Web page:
From Bill 171

Definitions in Code

(3)  Definitions in the Health Professions Procedural Code apply with necessary modifications to terms in this Act.

a) Scope of practice: The practice of psychotherapy is the assessment and treatment of cognitive, emotional or behavioural disturbances by psychotherapeutic means, delivered through a therapeutic relationship based primarily on verbal or non-verbal communication.

b) Authorized (Controlled) Act  “In the course of engaging in the practice of psychotherapy, a member is authorized, subject to the terms, conditions and limitations imposed on his or her certificate of registration, to treat, by means of psychotherapy technique delivered through a therapeutic relationship, an individual’s serious disorder of thought, cognition, mood, emotional regulation, perception or memory that may seriously impair the individual’s judgement, insight, behaviour, communication or social functioning”.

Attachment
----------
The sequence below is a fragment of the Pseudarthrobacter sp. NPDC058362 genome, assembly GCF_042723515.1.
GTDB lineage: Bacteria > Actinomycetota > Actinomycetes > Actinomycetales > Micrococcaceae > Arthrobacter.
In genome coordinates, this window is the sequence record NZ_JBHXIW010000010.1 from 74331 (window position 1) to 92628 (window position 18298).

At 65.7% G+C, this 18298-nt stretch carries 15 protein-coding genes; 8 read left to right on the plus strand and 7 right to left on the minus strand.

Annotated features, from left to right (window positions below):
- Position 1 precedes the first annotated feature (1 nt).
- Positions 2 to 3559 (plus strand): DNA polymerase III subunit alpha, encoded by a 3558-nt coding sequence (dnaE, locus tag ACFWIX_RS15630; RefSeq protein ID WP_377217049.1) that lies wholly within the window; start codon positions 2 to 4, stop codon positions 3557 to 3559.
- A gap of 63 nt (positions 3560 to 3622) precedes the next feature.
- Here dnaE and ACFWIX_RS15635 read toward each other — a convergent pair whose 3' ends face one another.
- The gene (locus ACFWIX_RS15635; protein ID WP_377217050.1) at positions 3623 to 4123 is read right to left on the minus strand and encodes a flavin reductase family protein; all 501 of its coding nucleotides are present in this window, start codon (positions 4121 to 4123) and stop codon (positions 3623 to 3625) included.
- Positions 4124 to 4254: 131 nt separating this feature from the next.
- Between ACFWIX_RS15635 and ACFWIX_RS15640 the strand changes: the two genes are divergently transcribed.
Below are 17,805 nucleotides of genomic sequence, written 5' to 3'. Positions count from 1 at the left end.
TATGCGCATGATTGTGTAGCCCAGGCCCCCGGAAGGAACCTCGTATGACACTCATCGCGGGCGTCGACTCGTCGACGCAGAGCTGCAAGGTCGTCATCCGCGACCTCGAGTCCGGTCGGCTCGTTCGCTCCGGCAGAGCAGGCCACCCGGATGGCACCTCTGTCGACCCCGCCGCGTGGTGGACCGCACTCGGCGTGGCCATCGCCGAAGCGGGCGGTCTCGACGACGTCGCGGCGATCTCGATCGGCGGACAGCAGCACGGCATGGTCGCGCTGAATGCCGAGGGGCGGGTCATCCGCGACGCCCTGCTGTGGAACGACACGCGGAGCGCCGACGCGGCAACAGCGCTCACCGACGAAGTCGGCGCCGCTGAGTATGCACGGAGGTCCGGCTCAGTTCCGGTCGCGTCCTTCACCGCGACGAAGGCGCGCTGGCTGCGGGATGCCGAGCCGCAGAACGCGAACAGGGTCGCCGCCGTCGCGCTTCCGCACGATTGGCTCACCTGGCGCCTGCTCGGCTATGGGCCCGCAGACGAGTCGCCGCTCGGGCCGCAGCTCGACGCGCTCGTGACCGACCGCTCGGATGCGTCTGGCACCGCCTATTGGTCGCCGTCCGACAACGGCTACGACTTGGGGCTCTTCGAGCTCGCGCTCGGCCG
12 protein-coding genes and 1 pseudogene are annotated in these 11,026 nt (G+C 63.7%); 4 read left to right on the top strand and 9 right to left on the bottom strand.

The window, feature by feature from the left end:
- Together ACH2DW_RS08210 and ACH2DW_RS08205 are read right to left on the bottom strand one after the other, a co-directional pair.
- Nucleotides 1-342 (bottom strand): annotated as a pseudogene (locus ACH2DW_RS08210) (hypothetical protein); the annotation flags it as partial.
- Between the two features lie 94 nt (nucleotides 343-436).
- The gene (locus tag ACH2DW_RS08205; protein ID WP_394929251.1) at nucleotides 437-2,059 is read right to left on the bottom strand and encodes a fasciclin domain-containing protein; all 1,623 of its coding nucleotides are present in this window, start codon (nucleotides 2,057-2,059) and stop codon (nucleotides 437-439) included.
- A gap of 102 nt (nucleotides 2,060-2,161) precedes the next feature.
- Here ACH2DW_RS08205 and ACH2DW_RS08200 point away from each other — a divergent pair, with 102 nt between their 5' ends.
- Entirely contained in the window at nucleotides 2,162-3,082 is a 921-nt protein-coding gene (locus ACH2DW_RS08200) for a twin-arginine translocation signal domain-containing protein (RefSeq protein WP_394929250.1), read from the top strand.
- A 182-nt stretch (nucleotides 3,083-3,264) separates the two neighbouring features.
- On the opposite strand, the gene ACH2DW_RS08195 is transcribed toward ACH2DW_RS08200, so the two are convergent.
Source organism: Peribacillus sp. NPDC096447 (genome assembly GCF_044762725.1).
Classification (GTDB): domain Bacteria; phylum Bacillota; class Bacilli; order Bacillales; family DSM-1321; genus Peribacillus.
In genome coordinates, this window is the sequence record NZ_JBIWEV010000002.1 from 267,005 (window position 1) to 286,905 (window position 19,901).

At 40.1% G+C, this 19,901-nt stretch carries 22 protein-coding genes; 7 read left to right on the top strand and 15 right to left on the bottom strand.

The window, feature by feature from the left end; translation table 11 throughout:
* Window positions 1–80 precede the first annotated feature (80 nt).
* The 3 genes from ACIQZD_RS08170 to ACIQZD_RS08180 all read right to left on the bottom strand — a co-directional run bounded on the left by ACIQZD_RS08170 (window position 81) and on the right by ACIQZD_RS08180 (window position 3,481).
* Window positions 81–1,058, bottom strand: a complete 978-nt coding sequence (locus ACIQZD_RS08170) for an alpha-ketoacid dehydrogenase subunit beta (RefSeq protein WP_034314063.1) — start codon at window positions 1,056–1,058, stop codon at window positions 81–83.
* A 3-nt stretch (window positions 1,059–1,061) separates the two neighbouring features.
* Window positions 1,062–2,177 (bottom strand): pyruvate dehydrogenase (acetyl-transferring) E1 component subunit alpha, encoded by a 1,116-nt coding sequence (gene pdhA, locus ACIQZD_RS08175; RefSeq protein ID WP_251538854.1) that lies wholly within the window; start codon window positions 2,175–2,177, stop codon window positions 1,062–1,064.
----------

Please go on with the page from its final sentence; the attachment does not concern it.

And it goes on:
The RHPA (Regulated Health Professions Act) states that:

  • unregulated individuals may not perform restricted activities/controlled acts.
  • Members of regulated health professions may perform only those controlled acts authorized for their profession

Once enacted, this legislation will likely change the landscape for some of the job postings across the sector to include affiliation requirements (and the cost of annual fees to belong to the college). OPSEU submitted a brief under Bill 171
submissiontostandingcmte.pd f on the scope of the legislation and the impact on the social services sector.  For more information please visit: